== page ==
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This eBook from the Gutenberg Project consists of approximately 71 pages of information about Cape Cod Ballads, and Other Verse.

The roystering West Wind flies to greet her,
  And bids her haste, with a gleeful shout: 
The quickening Saplings bend to meet her,
  And the first green Grass-blades call, “Come out!”
So, venturing forth with a dainty neatness,
  In gown of pink or in white arrayed,
She comes once more in her fresh completeness,
  A modest, fair little Pilgrim Maid.

Her fragrant petals, their beauties showing,
  Creep out to sprinkle the hill and dell,
Like showers of Stars in the shadows glowing,
  Or Snowflakes blossoming where they fell;
And the charmed Wood leaps into joyous blooming,
  As though’t were touched by a Fairy’s ring,
And the glad Earth scents, in the rare perfuming,
  The first sweet breath of the new-born Spring.

* * * * *

MAY MEMORIES

  To my office window, gray,
  Come the sunbeams in their play,
Come the dancing, glancing sunbeams, airy fairies of the May;
  Like a breath of summer-time,
  Setting Memory’s bells a-chime,
Till their jingle seems to mingle with the measure of my rhyme.

  And above the tramp of feet,
  And the clamor of the street,
I can hear the thrush’s singing, ringing high and clear and sweet,—­
  Hear the murmur of the breeze
  Through the bloom-starred apple trees,
And the ripples softly splashing and the dashing of the seas;

  See the shadow and the shine
  Where the glossy branches twine,
And the ocean’s sleepy tuning mocks the crooning in the pine;
  Hear the catbird whistle shrill
  In the bushes by the rill,
Where the violets toss and twinkle as they sprinkle vale and hill;

  Feel the tangled meadow-grass
  On my bare feet as I pass;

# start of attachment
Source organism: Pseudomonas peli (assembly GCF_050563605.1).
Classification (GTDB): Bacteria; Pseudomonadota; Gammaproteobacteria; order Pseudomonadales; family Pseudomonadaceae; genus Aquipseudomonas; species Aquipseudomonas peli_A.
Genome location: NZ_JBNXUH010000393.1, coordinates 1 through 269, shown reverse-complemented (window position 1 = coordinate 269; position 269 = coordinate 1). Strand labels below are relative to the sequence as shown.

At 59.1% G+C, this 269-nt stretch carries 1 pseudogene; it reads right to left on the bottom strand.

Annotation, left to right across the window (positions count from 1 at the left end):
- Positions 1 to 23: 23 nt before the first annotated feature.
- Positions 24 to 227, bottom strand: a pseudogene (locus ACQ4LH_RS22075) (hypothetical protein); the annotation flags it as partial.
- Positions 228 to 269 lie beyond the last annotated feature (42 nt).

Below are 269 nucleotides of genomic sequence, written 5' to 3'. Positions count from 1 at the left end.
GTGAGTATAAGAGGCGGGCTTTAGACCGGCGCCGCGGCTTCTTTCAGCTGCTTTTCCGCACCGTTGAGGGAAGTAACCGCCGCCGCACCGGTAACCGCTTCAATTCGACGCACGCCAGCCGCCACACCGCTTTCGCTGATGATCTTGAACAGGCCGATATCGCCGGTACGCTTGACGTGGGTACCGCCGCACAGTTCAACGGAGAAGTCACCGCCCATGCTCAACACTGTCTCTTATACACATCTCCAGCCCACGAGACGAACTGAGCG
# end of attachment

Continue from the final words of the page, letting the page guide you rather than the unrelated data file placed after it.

See the clover bending over in a dew-bespangled mass;
  See the cottage by the shore,
  With the pansy beds before,
And the old familiar places and the faces at the door.

[Illustration]

  Oh, the skies of blissful blue,
  Oh, the woodland’s verdant hue,—­
Oh, the lazy days of boyhood, when the world was fair and new! 
  Still to me your tale is told
  In the summer’s sunbeam’s gold,
And my truant fancy straying, goes a-Maying as of old.

* * * * *

BIRDS’-NESTING TIME

The spring sun flashes a rapier thrust
  Through the dingy school-house pane,
A shining scimitar, free from rust,
That cuts the cloud of the drifting dust,
  And scatters a golden rain;
And the boy at the battered desk within
  Is dreaming a dream sublime,
For study’s a wrong, and school a sin,
When the joys of woods and fields begin,
  And it’s just birds’-nesting time.

He dreams of a nook by the world unguessed,
  Where the thrush’s song is sung,
And the dainty yellowbird’s fairy nest,
Lined with the fluff from the cattail’s crest,
  ’Mid the juniper boughs is hung;
And further on, by the elder hedge,
  Where the turtles come out to sleep,
The marsh-hen builds, by the brooklet’s edge,
Her warm, wet home in the swampy sedge,
  ’Mid the shadows so dark and deep.

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